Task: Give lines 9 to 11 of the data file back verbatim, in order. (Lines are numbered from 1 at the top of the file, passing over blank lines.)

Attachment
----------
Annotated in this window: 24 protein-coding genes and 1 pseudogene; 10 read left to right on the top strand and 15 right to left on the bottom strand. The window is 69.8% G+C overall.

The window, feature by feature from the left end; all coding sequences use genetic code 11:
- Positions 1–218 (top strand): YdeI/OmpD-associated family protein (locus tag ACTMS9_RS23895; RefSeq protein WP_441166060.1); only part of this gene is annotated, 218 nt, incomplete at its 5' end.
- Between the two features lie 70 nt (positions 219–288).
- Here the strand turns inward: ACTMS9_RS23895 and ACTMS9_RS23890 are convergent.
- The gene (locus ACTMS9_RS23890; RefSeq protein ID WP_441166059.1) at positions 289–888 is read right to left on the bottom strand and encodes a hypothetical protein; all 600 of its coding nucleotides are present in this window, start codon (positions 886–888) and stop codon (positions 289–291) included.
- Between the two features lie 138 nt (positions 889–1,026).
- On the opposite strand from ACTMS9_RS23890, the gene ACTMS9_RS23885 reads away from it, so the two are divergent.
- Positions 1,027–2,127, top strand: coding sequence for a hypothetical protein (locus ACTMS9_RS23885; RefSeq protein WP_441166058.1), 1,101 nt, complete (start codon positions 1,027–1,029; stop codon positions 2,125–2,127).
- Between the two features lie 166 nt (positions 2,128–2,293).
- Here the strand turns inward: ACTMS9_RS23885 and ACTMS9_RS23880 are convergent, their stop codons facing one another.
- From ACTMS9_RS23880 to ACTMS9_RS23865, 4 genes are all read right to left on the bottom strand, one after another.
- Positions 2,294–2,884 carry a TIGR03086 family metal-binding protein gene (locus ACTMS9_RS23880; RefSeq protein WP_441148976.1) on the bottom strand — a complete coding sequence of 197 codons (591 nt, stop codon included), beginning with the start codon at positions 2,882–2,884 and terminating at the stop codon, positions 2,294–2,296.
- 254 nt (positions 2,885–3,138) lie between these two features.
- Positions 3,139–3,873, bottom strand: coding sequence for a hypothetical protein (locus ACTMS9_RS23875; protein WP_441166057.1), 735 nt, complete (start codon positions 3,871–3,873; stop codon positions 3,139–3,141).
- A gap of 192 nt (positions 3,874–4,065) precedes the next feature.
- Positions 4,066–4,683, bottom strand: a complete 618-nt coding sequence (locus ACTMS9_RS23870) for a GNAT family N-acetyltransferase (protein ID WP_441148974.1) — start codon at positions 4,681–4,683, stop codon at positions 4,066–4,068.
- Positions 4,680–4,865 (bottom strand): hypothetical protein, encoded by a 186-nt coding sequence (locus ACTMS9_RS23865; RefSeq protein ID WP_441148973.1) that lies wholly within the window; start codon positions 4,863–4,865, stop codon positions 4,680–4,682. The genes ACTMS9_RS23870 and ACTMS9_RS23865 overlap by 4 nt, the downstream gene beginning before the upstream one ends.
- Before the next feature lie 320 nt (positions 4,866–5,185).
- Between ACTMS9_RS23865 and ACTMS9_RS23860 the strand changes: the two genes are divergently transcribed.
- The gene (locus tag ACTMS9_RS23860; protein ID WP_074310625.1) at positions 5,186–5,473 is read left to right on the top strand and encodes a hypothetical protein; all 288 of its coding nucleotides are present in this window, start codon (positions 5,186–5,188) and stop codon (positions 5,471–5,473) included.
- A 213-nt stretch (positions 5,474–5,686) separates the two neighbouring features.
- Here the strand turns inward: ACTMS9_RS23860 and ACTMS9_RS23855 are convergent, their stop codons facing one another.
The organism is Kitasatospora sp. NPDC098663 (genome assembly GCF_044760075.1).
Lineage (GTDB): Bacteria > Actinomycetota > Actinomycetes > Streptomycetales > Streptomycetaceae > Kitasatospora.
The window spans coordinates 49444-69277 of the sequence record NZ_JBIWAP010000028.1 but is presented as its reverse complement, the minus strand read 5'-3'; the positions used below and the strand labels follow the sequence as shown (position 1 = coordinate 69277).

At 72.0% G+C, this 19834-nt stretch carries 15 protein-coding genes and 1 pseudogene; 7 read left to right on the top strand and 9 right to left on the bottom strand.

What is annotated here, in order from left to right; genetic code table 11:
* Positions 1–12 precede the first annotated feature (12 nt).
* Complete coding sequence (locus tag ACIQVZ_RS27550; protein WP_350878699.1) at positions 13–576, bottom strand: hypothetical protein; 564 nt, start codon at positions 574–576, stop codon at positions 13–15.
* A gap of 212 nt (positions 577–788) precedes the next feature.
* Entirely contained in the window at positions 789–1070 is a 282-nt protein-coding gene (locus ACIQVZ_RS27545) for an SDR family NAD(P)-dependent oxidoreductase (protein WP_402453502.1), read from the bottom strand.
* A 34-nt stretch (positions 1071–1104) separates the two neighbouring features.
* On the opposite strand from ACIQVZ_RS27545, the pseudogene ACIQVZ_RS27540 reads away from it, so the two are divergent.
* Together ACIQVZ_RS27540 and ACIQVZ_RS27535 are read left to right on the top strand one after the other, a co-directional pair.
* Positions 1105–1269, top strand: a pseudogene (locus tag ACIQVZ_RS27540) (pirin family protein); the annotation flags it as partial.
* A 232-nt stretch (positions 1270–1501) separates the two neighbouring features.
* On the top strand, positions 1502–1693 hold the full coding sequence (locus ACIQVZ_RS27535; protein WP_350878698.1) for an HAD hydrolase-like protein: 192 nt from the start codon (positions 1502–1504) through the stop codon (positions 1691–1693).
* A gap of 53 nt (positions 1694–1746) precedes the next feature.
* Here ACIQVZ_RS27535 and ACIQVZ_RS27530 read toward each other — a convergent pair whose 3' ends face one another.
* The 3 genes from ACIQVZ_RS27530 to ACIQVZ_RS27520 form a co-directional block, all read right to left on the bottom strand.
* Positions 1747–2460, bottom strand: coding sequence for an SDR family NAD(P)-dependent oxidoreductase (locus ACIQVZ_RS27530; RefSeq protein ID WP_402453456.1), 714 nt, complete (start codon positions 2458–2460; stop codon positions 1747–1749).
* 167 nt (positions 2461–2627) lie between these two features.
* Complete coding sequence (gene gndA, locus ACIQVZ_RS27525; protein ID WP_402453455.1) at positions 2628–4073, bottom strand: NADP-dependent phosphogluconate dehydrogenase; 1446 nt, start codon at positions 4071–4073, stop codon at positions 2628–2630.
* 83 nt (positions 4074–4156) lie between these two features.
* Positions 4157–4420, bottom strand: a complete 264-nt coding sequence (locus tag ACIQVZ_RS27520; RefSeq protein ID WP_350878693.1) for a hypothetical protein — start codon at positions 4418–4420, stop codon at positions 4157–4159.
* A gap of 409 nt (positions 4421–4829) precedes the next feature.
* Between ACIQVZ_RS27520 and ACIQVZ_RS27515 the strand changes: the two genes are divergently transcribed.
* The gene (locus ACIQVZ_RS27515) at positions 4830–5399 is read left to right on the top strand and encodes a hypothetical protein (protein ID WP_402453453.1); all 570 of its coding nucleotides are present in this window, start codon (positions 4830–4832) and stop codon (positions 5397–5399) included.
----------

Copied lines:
- Positions 1,027–2,127, top strand: coding sequence for a hypothetical protein (locus ACTMS9_RS23885; RefSeq protein WP_441166058.1), 1,101 nt, complete (start codon positions 1,027–1,029; stop codon positions 2,125–2,127).
- Between the two features lie 166 nt (positions 2,128–2,293).
- Here the strand turns inward: ACTMS9_RS23885 and ACTMS9_RS23880 are convergent, their stop codons facing one another.